Langlois, Rideau’s Natalie Davison-James, Riley Melanson and Besharah raced to seventh place in the C4 500 metres in 1:36.08.


By winning its first two games at the OFSAA girls’ AAA rugby championship in Kitchener on Monday, Glebe has assured itself of a medal. By Wednesday, the Gryphons will know the colour – gold, silver, bronze or antique bronze.

On the opening day of the 12-team high school championship, the two-time National Capital Secondary School Athletic Association champion outscored Brantford 26-22 and Northern 27-5.

Glebe finished first in Pool C and will play Mayfield, the pool B winner, in its upcoming semifinal. The other semifinal will feature Oakville Trafalgar against Uxbridge.

At the OFSAA field lacrosse A/AA championship in Owen Sound, St. Mark finished second in Pool A, after defeating Bracebridge 14-3, but losing to Holy Trinity of Courtice 12-8.

The top scorers for St. Mark were Tristan Caldwell, five goals and six assists for 11 points (second best at the championship), Cameron Maunders, 2-3-5; and Dave Usher, 3-0-3.

Sacred Heart lost its two pool games to Toronto-based schools at the OFSAA field lacrosse AAA championship in Mississauga. The Huskies fell 13-10 to Humberside and Neil McNeil 10-6.


Two wins down and three to go for Gabriela Dabrowski, who is on track to capture her third career Grand Slam mixed doubles tennis championship.

Dabrowski and Australia’s John Peers are scheduled to play Gonzalo Escobar of Ecuador and Luci Hradecka of Czechia in the Roland Garros Open (formerly the French Open) today in the quarter-final round.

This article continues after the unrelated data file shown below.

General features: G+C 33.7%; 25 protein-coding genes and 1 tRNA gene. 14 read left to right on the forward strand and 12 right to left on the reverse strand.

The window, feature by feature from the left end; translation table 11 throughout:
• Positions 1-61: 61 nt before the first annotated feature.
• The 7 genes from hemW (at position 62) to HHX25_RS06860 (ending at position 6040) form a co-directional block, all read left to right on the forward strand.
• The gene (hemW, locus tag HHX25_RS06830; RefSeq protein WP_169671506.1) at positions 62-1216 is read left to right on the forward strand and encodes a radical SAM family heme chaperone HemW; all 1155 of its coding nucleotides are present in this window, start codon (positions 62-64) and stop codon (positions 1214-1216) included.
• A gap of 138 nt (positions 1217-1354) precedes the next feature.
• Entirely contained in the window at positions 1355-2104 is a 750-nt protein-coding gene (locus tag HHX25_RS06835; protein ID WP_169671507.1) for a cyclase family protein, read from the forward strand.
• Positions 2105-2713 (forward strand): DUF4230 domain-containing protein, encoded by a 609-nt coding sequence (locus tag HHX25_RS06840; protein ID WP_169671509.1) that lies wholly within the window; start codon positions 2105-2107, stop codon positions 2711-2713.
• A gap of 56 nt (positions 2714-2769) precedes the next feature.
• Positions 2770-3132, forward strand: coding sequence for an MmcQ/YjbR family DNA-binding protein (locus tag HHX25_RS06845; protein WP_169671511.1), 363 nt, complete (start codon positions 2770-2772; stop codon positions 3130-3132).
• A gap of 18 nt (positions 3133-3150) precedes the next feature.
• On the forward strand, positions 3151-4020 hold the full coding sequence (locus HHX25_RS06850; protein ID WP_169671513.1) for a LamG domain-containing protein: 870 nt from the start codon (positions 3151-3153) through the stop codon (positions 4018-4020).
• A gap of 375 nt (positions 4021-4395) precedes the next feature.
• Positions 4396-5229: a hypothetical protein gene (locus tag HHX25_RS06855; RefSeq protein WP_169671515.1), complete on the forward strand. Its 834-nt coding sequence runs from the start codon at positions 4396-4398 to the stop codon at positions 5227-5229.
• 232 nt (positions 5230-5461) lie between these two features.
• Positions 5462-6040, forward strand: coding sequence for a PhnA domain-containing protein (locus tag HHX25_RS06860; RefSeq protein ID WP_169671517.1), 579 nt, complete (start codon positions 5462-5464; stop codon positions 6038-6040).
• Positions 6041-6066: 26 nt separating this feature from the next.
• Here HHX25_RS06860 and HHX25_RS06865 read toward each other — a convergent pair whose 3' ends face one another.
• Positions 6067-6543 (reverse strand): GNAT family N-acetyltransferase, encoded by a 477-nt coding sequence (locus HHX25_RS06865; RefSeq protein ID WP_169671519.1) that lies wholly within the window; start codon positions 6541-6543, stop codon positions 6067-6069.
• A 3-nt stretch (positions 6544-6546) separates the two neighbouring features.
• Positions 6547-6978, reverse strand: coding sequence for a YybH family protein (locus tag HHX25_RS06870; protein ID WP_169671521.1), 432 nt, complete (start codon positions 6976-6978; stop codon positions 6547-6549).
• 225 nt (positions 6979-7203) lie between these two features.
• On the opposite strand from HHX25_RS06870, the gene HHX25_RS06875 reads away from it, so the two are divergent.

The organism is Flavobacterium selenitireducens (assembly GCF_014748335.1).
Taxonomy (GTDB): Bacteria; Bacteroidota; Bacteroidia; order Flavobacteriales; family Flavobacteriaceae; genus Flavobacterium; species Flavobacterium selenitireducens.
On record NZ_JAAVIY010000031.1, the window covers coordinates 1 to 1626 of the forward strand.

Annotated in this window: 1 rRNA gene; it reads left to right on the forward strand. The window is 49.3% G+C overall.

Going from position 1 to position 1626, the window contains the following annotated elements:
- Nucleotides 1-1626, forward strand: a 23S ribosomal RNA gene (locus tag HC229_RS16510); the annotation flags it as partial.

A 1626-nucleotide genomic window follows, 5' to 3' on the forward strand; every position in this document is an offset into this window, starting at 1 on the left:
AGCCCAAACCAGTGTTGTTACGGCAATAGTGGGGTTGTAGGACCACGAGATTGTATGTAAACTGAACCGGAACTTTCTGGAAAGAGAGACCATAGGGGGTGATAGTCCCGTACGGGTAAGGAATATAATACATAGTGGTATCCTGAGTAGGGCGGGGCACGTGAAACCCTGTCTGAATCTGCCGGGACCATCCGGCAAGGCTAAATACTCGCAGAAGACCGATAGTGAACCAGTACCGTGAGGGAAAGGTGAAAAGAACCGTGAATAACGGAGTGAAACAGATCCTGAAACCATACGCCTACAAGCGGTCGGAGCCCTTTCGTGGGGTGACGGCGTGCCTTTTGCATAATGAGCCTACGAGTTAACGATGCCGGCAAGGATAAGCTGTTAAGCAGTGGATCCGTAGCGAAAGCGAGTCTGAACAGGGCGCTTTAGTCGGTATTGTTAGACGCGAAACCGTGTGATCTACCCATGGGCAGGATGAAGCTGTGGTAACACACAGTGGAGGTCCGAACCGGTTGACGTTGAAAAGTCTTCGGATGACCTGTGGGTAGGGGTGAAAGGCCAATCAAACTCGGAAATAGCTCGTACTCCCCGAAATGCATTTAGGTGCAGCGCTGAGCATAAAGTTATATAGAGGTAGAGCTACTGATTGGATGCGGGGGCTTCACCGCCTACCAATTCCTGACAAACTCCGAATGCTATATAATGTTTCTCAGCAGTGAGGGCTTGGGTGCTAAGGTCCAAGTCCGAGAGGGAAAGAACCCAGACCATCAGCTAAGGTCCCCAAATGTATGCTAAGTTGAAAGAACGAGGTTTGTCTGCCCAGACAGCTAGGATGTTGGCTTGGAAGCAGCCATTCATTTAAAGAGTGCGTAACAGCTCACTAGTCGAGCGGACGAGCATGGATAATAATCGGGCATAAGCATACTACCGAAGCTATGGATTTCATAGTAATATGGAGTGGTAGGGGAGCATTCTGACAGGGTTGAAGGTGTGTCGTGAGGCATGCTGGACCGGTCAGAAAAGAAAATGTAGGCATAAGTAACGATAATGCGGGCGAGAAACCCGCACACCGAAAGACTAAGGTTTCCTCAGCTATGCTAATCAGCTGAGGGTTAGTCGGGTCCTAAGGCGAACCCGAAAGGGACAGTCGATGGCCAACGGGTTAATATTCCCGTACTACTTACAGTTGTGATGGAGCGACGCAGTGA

It’s the eighth time in seven years Dabrowski has advanced to the mixed doubles quarters in a Grand Slam championship. She has two Grand Slam titles to her credit 2018 Australian Open and 2017 French Open.

In the first round of the Roland Garros Open, Dabrowski and Peers defeated Harmony Tan and Jonathan Eysseric, both of France, 6-0, 6-4. Dabrowski and Peers posted a similar 6-1, 6-4 result over the Polish duo of Lukasz Kubot and Alicja Rosolska in the second round.

Dabrowski wasn’t quite as fortunate with Mexico’s Giuliana Olmos in women’s doubles. After winning their opening two rounds, they fell 6-4, 4-6, 7-5 to Lyudmyla Kichenok of Ukraine and Jelena Ostapenko of Latvia in the third round.


The return of the iconic Ottawa Race Weekend, after a two-year absence because of the COVID-19 pandemic, attracted more than 24,000 participants for its five major races over two days.

Here are the individual male and female race champions as well as the top National Capital Region male and female runners, if they weren’t the overall winner:

2-kilometre race

  1. Mackenzie Palmer, Gatineau, 6:57.6
  2. Anastasia Huot, Montreal, 8:17.7
  3. Ying Ma, Ottawa, top local woman, 9:02.3

5-kilometre race